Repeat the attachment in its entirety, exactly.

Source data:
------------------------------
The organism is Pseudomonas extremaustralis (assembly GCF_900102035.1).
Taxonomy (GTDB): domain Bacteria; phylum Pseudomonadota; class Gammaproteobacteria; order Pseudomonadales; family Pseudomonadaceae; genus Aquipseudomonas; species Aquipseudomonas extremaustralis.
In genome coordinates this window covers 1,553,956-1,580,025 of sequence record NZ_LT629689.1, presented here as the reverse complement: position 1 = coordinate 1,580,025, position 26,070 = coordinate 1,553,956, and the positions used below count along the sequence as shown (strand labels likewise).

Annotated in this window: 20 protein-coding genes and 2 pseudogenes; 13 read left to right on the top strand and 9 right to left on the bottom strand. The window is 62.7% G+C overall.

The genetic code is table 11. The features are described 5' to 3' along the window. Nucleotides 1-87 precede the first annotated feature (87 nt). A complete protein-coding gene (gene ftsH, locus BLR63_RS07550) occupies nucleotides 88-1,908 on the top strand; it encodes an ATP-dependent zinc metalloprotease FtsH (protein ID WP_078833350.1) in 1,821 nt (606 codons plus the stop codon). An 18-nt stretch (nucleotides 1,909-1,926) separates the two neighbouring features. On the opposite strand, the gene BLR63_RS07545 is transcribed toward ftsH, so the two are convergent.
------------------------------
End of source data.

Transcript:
The organism is Pseudomonas extremaustralis (assembly GCF_900102035.1).
Taxonomy (GTDB): domain Bacteria; phylum Pseudomonadota; class Gammaproteobacteria; order Pseudomonadales; family Pseudomonadaceae; genus Aquipseudomonas; species Aquipseudomonas extremaustralis.
In genome coordinates this window covers 1,553,956-1,580,025 of sequence record NZ_LT629689.1, presented here as the reverse complement: position 1 = coordinate 1,580,025, position 26,070 = coordinate 1,553,956, and the positions used below count along the sequence as shown (strand labels likewise).

Annotated in this window: 20 protein-coding genes and 2 pseudogenes; 13 read left to right on the top strand and 9 right to left on the bottom strand. The window is 62.7% G+C overall.

The genetic code is table 11. The features are described 5' to 3' along the window. Nucleotides 1-87 precede the first annotated feature (87 nt). A complete protein-coding gene (gene ftsH, locus BLR63_RS07550) occupies nucleotides 88-1,908 on the top strand; it encodes an ATP-dependent zinc metalloprotease FtsH (protein ID WP_078833350.1) in 1,821 nt (606 codons plus the stop codon). An 18-nt stretch (nucleotides 1,909-1,926) separates the two neighbouring features. On the opposite strand, the gene BLR63_RS07545 is transcribed toward ftsH, so the two are convergent.